Monday, January 6, 2020

Who Is Your Neighbor?

From the New International Version:

The Parable of the Good Samaritan

25 On one occasion an expert in the law stood up to test Jesus. “Teacher,” he asked, “what must I do to inherit eternal life?”
26 “What is written in the Law?” he replied. “How do you read it?”
27 He answered, “‘Love the Lord your God with all your heart and with all your soul and with all your strength and with all your mind’[a]; and, ‘Love your neighbor as yourself.’[b]
28 “You have answered correctly,” Jesus replied. “Do this and you will live.”
29 But he wanted to justify himself, so he asked Jesus, “And who is my neighbor?”
30 In reply Jesus said: “A man was going down from Jerusalem to Jericho, when he was attacked by robbers. They stripped him of his clothes, beat him and went away, leaving him half dead. 31 A priest happened to be going down the same road, and when he saw the man, he passed by on the other side. 32 So too, a Levite, when he came to the place and saw him, passed by on the other side. 33 But a Samaritan, as he traveled, came where the man was; and when he saw him, he took pity on him. 34 He went to him and bandaged his wounds, pouring on oil and wine. Then he put the man on his own donkey, brought him to an inn and took care of him. 35 The next day he took out two denarii[c] and gave them to the innkeeper. ‘Look after him,’ he said, ‘and when I return, I will reimburse you for any extra expense you may have.’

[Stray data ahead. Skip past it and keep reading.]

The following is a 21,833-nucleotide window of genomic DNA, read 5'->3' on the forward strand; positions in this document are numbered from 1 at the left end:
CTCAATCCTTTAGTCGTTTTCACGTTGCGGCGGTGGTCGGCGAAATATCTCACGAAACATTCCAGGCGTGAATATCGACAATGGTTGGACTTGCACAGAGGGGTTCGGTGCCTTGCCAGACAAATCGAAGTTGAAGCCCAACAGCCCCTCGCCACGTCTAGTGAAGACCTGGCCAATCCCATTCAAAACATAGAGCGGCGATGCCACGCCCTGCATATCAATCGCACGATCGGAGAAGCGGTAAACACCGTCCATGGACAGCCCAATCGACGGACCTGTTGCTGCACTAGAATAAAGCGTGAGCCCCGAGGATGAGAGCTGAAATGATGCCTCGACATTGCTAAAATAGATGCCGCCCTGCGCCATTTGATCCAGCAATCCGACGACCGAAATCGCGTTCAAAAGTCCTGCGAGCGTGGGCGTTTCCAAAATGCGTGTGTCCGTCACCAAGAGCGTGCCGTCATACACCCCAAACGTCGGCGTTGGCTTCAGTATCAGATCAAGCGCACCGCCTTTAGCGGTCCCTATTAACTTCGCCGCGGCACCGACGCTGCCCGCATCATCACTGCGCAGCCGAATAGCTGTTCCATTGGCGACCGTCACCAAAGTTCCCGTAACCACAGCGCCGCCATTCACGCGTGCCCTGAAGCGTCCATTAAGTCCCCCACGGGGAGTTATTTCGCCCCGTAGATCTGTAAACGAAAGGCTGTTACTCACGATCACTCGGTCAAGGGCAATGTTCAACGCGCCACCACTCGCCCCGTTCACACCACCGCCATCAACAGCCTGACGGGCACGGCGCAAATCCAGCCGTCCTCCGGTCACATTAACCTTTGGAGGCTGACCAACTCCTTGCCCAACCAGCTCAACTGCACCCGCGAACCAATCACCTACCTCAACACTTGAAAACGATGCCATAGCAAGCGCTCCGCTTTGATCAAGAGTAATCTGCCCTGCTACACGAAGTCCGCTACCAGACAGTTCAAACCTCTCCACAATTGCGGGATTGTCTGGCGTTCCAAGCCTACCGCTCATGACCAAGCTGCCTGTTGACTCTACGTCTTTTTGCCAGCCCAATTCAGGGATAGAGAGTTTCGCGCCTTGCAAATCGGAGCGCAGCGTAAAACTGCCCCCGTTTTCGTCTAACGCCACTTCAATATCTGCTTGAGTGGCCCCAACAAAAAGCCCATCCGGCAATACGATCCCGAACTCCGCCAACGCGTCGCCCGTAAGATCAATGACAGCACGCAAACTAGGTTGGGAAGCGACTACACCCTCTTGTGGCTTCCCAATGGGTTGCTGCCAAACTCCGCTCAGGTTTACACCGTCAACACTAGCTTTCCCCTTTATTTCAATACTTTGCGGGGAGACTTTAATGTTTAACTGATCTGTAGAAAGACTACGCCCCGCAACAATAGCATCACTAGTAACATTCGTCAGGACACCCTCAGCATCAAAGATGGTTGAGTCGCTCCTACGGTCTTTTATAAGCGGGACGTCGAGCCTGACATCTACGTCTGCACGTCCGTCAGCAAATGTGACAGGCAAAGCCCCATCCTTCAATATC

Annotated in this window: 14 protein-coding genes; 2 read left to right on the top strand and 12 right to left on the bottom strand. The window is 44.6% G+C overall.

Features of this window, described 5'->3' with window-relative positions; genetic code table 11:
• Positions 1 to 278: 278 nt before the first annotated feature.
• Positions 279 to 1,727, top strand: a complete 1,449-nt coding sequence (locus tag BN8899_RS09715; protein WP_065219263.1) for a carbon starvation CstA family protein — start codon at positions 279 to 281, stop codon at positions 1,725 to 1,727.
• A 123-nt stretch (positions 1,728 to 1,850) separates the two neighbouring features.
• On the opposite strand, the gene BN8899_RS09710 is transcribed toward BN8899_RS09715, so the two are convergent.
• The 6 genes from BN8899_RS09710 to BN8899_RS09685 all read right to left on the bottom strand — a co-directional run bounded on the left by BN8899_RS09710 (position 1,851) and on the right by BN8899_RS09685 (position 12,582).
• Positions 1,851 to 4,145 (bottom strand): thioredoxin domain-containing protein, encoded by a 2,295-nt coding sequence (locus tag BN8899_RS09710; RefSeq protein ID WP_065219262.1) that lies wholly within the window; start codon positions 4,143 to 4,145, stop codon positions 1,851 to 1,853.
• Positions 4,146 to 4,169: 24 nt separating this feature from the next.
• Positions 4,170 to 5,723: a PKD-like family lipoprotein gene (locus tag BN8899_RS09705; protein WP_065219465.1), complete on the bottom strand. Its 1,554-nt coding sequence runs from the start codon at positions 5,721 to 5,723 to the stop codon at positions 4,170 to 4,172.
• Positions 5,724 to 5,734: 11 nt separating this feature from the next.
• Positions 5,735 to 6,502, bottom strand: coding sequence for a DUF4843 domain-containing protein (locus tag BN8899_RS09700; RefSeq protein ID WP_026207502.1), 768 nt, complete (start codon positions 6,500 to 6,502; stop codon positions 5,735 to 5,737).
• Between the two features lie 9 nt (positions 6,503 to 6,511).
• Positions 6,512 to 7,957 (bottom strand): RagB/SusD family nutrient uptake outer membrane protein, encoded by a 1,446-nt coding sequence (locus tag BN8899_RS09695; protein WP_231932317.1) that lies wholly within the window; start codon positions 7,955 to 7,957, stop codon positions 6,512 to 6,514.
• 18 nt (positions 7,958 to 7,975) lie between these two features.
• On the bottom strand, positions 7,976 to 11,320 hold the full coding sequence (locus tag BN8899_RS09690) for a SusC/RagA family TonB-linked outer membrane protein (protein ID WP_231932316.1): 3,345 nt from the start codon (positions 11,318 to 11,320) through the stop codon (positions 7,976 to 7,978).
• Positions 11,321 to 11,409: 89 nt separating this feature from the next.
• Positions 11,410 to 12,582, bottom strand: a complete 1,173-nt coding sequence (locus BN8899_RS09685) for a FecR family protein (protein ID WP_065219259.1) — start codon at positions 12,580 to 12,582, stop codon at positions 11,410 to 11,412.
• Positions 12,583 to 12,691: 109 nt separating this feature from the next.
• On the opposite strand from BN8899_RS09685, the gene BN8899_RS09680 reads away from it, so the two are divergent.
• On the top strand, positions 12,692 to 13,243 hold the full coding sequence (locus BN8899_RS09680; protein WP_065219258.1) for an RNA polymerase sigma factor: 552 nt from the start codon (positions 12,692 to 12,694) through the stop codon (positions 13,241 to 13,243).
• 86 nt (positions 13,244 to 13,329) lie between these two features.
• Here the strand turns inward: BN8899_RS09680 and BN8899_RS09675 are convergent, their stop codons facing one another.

36 “Which of these three do you think was a neighbor to the man who fell into the hands of robbers?”
37 The expert in the law replied, “The one who had mercy on him.”
Jesus told him, “Go and do likewise.”

On the last episode of the year, co-host Tom Coale of the Elevate Maryland podcast engaged in some thoughtful introspection on the redistricting experience in Howard County: how it affected the community, and how he himself had responded. It was not an opportunity to rehash old battles or an attempt at self-justification. I found it to be a valuable moment of self examination that we might all benefit from. 
The turning of the year brought news that the Howard County Redistricting Opposition Facebook Group has rebranded itself as Howard County Neighbors United. This particular change of name put me in mind of the aforementioned parable. When we say the word neighbor, what do we mean? Is it a feeling? An action? A physical location? A specific pre-established relationship?
Those are questions I will be carrying with me as I examine community issues this year. My use of a New Testament story is not meant to ask others to see things through a Christian lens. Instead, I’m asking my readers to think what that word, “neighbor” means to them. I freely admit that my interpretation involves showing mercy, not simply to the folks next door, but to anyone ”on the road to Jerusalem from Jericho.”

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